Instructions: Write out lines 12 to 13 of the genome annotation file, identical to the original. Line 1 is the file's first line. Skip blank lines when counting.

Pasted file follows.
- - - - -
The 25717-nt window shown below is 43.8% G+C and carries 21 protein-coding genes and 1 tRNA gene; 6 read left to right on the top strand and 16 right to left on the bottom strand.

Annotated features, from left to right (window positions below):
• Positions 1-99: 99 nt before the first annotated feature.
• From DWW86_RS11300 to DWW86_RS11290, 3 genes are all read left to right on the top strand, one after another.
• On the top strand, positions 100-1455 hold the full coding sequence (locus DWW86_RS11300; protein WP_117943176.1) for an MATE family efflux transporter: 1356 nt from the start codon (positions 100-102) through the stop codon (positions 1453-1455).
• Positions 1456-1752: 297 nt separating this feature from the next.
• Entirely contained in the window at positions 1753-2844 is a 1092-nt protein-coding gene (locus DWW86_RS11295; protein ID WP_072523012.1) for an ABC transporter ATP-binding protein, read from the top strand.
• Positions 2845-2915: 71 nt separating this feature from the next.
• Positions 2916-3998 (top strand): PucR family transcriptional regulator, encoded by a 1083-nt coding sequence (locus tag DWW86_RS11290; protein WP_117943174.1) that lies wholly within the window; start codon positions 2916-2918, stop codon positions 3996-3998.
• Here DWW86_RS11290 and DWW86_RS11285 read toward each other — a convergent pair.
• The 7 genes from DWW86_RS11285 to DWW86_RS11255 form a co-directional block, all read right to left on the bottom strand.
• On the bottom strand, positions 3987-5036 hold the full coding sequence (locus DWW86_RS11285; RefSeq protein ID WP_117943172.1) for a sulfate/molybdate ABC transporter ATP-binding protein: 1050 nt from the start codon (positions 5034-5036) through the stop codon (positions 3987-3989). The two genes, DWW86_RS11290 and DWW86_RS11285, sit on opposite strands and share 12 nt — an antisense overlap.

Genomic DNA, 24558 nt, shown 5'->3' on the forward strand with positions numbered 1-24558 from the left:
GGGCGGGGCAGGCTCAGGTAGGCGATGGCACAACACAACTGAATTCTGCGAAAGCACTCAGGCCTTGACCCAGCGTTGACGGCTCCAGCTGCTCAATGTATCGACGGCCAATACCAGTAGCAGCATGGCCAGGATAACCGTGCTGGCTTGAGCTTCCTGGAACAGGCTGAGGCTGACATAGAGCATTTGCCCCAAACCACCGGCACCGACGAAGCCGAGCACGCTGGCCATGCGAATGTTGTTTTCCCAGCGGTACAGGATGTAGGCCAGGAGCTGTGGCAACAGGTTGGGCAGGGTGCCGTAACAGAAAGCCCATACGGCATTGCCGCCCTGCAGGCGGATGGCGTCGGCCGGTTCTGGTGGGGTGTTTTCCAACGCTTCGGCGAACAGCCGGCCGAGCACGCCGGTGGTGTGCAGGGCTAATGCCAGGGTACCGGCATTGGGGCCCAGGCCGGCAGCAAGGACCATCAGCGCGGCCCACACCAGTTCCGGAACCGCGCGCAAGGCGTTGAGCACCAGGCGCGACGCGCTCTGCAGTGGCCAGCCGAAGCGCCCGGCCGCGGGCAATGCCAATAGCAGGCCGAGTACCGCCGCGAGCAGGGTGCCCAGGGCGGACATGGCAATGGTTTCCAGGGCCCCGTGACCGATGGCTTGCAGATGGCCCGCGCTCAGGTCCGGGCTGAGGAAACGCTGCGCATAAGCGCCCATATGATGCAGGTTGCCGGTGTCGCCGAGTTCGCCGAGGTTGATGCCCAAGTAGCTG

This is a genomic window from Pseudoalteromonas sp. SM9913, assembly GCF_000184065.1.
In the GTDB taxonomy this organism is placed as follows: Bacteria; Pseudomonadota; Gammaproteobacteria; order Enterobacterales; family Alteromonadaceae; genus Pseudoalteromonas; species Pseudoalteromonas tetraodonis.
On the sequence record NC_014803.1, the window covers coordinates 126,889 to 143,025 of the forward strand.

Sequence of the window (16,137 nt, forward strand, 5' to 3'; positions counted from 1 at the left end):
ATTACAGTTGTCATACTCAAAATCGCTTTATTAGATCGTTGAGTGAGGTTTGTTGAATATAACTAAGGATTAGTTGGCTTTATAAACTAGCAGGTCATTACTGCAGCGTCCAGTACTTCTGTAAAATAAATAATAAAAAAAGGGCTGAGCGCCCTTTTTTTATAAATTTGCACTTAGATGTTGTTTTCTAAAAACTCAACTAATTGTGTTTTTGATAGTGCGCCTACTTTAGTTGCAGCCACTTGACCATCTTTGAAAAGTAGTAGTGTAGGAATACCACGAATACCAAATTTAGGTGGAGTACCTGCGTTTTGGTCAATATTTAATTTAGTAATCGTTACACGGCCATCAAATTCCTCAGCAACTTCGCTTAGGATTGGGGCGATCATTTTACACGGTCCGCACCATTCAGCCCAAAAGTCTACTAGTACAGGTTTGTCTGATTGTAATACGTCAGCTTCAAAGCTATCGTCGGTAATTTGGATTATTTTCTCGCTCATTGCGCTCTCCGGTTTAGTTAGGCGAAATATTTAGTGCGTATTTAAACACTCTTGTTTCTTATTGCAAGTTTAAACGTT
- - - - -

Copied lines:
• On the bottom strand, positions 3987-5036 hold the full coding sequence (locus DWW86_RS11285; RefSeq protein ID WP_117943172.1) for a sulfate/molybdate ABC transporter ATP-binding protein: 1050 nt from the start codon (positions 5034-5036) through the stop codon (positions 3987-3989). The two genes, DWW86_RS11290 and DWW86_RS11285, sit on opposite strands and share 12 nt — an antisense overlap.

Genomic DNA, 24558 nt, shown 5'->3' on the forward strand with positions numbered 1-24558 from the left: